As appealing as these extras are, the supplemental material is not as extensive as what the overseas R1 U.S. version will be like in the future (the list of which has not been written yet, sounds like the ending of BTTF3, hehe) - the reasons are mainly that Universal are still hunting through the archives for more of the relevant material for this Trilogy. I'm quite sure that with a little more pre-planning for the R4 DVDs they could have come up with some mega-fascinating inside info into the creation of the movies. What we have here at the moment is certainly informative, but much of it is repeated within nearly every supplement provided and it would have been great to learn about something else not already covered previously. Maybe this will be improved upon in the upcoming R1 release... however I wish we wouldn't have a repeat of what was experienced earlier with the R4/R1 DVDs of The Terminator.

On a final note, there is something to be said for the packaging of this 3-disc DVD set. It's very stylish throughout and opens up like a centrefold page (yummy!).  To hold the discs inside, it contains an uncommon spindle release mechanism that makes it much easier to access the DVDs without the difficulty of accidental scratching when attempting to remove them.  However, there is one annoying quirk with a part of the design and that is the holder for the information booklet - for some reason, one side of this pocket is completely open which always (and I mean always) makes the booklet fall from the pack whenever you have to open it up to access the DVDs - this proves to be a continual frustration IMHO.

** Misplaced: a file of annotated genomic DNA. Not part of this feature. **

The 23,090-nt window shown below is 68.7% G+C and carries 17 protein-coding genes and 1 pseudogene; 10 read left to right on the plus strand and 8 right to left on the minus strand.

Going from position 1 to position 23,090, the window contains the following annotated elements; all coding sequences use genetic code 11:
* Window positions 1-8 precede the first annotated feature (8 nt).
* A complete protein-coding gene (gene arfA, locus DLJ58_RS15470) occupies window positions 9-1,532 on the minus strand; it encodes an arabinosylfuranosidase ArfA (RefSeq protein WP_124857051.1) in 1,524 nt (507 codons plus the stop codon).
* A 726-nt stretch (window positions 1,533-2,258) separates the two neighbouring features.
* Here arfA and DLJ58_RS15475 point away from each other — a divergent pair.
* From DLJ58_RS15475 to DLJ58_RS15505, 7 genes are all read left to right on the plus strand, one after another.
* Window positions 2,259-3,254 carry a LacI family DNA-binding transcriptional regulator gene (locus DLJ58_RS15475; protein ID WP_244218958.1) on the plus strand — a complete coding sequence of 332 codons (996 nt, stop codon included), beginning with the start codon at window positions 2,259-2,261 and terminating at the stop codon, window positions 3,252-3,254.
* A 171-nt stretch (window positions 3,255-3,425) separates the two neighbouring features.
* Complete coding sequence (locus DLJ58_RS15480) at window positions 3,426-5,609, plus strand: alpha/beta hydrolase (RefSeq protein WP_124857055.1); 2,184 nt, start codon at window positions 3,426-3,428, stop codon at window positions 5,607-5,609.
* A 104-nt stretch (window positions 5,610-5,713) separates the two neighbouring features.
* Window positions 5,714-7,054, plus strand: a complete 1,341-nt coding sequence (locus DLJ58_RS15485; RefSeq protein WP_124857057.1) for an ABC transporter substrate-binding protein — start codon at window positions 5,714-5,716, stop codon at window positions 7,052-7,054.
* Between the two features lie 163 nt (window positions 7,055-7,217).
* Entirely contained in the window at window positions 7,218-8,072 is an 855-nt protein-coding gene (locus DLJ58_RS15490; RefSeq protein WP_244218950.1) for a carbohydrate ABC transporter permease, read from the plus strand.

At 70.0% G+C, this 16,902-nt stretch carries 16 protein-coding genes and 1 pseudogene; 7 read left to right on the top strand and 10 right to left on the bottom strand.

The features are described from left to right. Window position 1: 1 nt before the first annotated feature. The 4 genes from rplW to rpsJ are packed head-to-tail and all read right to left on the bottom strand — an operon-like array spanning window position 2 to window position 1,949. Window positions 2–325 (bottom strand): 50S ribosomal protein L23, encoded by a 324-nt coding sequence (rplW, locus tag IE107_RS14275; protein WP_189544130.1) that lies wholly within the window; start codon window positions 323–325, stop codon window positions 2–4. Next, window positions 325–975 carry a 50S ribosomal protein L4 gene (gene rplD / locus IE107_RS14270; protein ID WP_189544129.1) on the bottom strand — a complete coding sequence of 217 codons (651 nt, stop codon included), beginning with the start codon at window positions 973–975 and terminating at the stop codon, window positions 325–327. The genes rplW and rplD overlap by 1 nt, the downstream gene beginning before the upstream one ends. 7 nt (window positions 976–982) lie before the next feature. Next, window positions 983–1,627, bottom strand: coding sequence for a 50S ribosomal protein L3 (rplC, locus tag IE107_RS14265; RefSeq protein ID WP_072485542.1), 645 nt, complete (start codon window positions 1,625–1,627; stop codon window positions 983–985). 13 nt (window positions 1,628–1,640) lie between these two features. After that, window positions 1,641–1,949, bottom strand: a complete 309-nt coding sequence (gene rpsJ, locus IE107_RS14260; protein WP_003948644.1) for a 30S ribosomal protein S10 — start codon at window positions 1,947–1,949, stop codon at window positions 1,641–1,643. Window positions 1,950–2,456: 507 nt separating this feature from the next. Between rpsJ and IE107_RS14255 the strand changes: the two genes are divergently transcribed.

Back To The Future
Well, until the Star Wars or Indiana Jones Trilogies poke their little noses into the DVD trough, we'll just have put up with having the 3rd most popular movie-franchise of all time on our little golden platters instead. At less than $20 for each movie, this is way and beyond the best value ever for DVD since the inception of the format itself. And even though it lacks somewhat in the outstanding extras department, it sure makes up for in price.

I guess I should at least point out what the main differences will be between the Oz and U.S. DVDs... the R1 (domestic version) will be ditching the DTS sound mixes found in the R4 (international version) in favour of about 30 minutes of extra extras on each disc (and no, that's not a typo). If you want more info, please visit the fansite weblink.

If only I had myself a Delorean so I could import the R1 DVDs right now... I doubt I'll get one before then, so the R4 Back To The Future Trilogy DVD Box Set is more than a worthy purchase for that ever increasing DVD collection I just can't do without (and it will be the cheapest Back To The Future DVD Collection in the world, too).